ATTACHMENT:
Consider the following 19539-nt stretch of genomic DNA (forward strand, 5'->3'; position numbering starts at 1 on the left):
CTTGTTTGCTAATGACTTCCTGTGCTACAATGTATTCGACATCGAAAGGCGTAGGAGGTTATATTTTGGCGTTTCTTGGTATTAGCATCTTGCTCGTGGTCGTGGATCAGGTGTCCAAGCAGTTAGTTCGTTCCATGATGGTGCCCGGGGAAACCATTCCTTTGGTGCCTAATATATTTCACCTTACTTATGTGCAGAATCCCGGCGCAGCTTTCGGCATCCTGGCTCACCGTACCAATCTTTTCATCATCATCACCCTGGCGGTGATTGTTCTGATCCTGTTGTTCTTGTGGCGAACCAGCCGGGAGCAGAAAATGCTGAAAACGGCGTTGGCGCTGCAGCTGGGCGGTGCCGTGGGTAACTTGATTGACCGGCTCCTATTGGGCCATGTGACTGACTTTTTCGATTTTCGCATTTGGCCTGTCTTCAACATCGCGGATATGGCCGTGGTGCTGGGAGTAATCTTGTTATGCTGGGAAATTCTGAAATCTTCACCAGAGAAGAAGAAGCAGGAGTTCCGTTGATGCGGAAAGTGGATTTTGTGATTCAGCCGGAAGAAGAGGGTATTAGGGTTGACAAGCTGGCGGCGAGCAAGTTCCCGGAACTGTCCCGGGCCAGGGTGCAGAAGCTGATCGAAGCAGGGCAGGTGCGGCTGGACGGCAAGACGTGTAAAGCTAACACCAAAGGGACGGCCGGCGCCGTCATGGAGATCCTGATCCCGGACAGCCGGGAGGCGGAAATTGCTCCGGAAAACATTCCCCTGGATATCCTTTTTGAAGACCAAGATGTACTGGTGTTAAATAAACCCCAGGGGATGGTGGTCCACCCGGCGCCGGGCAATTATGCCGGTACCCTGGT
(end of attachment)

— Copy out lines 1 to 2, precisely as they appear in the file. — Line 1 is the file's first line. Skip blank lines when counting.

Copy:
Consider the following 19539-nt stretch of genomic DNA (forward strand, 5'->3'; position numbering starts at 1 on the left):
CTTGTTTGCTAATGACTTCCTGTGCTACAATGTATTCGACATCGAAAGGCGTAGGAGGTTATATTTTGGCGTTTCTTGGTATTAGCATCTTGCTCGTGGTCGTGGATCAGGTGTCCAAGCAGTTAGTTCGTTCCATGATGGTGCCCGGGGAAACCATTCCTTTGGTGCCTAATATATTTCACCTTACTTATGTGCAGAATCCCGGCGCAGCTTTCGGCATCCTGGCTCACCGTACCAATCTTTTCATCATCATCACCCTGGCGGTGATTGTTCTGATCCTGTTGTTCTTGTGGCGAACCAGCCGGGAGCAGAAAATGCTGAAAACGGCGTTGGCGCTGCAGCTGGGCGGTGCCGTGGGTAACTTGATTGACCGGCTCCTATTGGGCCATGTGACTGACTTTTTCGATTTTCGCATTTGGCCTGTCTTCAACATCGCGGATATGGCCGTGGTGCTGGGAGTAATCTTGTTATGCTGGGAAATTCTGAAATCTTCACCAGAGAAGAAGAAGCAGGAGTTCCGTTGATGCGGAAAGTGGATTTTGTGATTCAGCCGGAAGAAGAGGGTATTAGGGTTGACAAGCTGGCGGCGAGCAAGTTCCCGGAACTGTCCCGGGCCAGGGTGCAGAAGCTGATCGAAGCAGGGCAGGTGCGGCTGGACGGCAAGACGTGTAAAGCTAACACCAAAGGGACGGCCGGCGCCGTCATGGAGATCCTGATCCCGGACAGCCGGGAGGCGGAAATTGCTCCGGAAAACATTCCCCTGGATATCCTTTTTGAAGACCAAGATGTACTGGTGTTAAATAAACCCCAGGGGATGGTGGTCCACCCGGCGCCGGGCAATTATGCCGGTACCCTGGT